Fertility, pregnancy and breastfeeding

Vedolizumab does not affect fertility. It is important your IBD is controlled on effective medication before becoming pregnant. Tell your doctor if you are thinking of becoming pregnant or find you are pregnant.

Vedolizumab is generally considered safe in pregnancy from limited data to date. Most IBD doctors recommend continuing vedolizumab while pregnant as there may be a greater risk to the baby if you become unwell from stopping treatment. Timing of doses may be changed during pregnancy,so it is important to plan ahead by talking with your IBD team. Vedolizumab is considered safe in breastfeeding.

Mothers on vedolizumab should discuss vaccination of their infant with their IBD team, as the medications taken during pregnancy can influence the safety of live vaccinations after birth. The main one affected on the schedule in Australia is rotavirus vaccine. You can ask your IBD team for a medical exemption letter for a vaccine your child cannot receive.

What are the possible side effects of vedolizumab?

All medications can cause side effects, but not everyone experiences them. You will be monitored for side effects by your IBD team.

Vedolizumab is considered safe and to have a very low rate of side effects.

Some side effects may occur at your infusion and others may not appear until sometime later. Although it is not common to have an infusion reaction, you will be monitored for infusion related reactions whilst you receive vedolizumab. These may include fast heartbeat, light-headedness, nausea, rashes and shortness of breath.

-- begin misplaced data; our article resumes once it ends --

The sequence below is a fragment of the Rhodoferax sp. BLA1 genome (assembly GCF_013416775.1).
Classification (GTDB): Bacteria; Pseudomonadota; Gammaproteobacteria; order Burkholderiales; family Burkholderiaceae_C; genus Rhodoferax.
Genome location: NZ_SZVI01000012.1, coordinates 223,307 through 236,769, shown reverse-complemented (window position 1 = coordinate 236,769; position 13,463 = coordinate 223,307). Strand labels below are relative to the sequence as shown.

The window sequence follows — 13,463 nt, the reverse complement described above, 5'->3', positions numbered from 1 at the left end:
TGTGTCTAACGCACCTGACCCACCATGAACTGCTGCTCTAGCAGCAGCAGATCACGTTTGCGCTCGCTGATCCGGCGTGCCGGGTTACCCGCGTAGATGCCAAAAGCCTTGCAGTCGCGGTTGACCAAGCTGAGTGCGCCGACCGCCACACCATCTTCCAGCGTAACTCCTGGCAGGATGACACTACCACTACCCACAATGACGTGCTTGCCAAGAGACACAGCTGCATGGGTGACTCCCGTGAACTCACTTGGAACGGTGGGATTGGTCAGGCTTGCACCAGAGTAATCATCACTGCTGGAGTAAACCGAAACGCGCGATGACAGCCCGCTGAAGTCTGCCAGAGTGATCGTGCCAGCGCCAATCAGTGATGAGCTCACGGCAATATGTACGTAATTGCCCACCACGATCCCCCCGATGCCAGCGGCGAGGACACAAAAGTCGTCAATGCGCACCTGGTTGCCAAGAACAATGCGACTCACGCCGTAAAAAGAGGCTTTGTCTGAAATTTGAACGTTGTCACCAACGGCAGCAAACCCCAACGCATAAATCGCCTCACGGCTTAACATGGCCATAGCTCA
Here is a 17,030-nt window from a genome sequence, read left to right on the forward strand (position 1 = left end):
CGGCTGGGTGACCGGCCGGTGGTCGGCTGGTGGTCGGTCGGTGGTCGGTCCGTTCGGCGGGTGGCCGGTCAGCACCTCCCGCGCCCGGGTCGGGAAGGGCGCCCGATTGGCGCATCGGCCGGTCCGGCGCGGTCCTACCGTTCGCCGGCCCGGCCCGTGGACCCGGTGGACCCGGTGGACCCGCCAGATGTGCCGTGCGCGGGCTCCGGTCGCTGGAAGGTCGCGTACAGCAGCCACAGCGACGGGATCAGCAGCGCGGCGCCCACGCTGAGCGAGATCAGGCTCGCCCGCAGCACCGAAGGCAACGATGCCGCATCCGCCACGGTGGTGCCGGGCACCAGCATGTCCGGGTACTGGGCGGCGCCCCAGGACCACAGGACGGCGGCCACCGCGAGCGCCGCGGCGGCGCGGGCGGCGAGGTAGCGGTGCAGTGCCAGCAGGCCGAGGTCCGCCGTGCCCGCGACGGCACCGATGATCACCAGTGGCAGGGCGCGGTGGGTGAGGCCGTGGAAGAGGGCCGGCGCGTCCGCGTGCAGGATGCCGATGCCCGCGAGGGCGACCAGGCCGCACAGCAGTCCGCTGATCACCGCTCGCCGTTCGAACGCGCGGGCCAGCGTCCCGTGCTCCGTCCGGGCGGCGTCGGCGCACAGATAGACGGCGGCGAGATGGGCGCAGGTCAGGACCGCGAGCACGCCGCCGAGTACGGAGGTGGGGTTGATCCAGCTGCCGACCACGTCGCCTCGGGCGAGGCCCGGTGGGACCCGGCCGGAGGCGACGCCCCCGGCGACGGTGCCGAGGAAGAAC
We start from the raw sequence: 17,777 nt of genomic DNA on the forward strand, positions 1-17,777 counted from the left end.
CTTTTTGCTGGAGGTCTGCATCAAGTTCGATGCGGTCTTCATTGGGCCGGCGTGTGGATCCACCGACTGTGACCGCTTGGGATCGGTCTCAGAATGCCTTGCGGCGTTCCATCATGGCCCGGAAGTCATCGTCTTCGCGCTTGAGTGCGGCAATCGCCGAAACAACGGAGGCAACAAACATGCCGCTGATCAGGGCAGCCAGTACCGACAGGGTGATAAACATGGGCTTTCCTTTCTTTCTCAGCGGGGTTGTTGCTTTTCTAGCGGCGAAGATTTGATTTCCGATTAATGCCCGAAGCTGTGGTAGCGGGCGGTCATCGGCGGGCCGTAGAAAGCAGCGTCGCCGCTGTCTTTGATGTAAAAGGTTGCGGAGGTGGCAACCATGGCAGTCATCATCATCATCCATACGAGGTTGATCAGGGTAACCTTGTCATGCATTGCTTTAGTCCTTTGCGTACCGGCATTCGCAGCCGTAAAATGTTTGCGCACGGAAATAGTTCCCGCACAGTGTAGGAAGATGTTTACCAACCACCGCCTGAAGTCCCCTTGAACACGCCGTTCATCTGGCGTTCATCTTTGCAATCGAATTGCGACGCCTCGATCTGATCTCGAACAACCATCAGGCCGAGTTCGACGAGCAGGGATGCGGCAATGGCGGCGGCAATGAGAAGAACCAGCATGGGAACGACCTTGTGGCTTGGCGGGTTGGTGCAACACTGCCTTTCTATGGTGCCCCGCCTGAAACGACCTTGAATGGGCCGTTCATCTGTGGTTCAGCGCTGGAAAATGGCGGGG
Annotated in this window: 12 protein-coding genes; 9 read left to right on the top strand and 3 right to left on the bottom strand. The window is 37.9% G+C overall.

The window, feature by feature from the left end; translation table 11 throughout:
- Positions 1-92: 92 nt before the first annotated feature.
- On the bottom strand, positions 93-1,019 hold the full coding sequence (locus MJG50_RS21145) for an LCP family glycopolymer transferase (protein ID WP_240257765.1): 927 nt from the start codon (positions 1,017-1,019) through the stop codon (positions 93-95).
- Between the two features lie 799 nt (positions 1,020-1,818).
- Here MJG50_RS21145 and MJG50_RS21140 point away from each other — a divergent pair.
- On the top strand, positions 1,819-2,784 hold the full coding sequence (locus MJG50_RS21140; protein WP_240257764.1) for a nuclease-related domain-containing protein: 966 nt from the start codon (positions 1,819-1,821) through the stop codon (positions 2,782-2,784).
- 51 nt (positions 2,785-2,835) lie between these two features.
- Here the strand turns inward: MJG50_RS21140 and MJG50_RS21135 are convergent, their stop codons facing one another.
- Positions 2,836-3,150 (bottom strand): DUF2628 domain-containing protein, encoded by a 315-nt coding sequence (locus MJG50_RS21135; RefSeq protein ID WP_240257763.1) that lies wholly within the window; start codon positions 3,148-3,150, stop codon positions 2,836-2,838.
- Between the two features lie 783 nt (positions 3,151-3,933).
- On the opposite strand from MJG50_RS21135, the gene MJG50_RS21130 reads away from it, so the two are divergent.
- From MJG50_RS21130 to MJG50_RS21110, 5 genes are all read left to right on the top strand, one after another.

You may also experience mild to moderate symptoms in the days to weeks after the infusion including headache, joint aches, tiredness and runny nose or sore throat. In many cases, the symptoms will go away, but in some cases they may be serious and require treatment. If the symptoms are severe or continue or bother you, please let your IBD team know.

Vedolizumab can increase the risk of gastroenteritis. Seek medical attention if you develop chills, shivering, persistent cough or a high fever. Other side effects mayoccur rarely. Talk to your doctor about the risks and benefits for you so that decisions can be made based on your individual health and circumstances.

If using subcutaneous injections, injection site reactions can manifest as a patch of raised, red, itchyarea of skin where the injection was administered. Antihistamine treatment can reduce the symptoms of injection site reaction.

What can I do to keep myself healthy on Vedolizumab?

  • You should have the flu vaccine every year, and the COVID-19, pneumonia, and human papilloma virus (HPV) vaccines according to the recommended schedule. You should not have live vaccinations while taking vedolizumab, and for some time after stopping it. Please refer to the Vaccinations and IBD information sheet for further information.
  • Women should have regular cervical screening tests as recommended by your GP.
  • Always check with your IBD team before starting new medications to avoid unwanted interactions.

Contact the IBD team or your GP if you have an infection or persistent fever.

This information leaflet has been designed to provide you with some important information about vedolizumab. This information is general and not intended to replace specific advice from your doctor or any other health professional. For further information please speak to your pharmacist, doctor or IBD nurse.

Acknowledgements:

This resource was developed in 2021 by the GESA IBD Patient Information Materials Working Group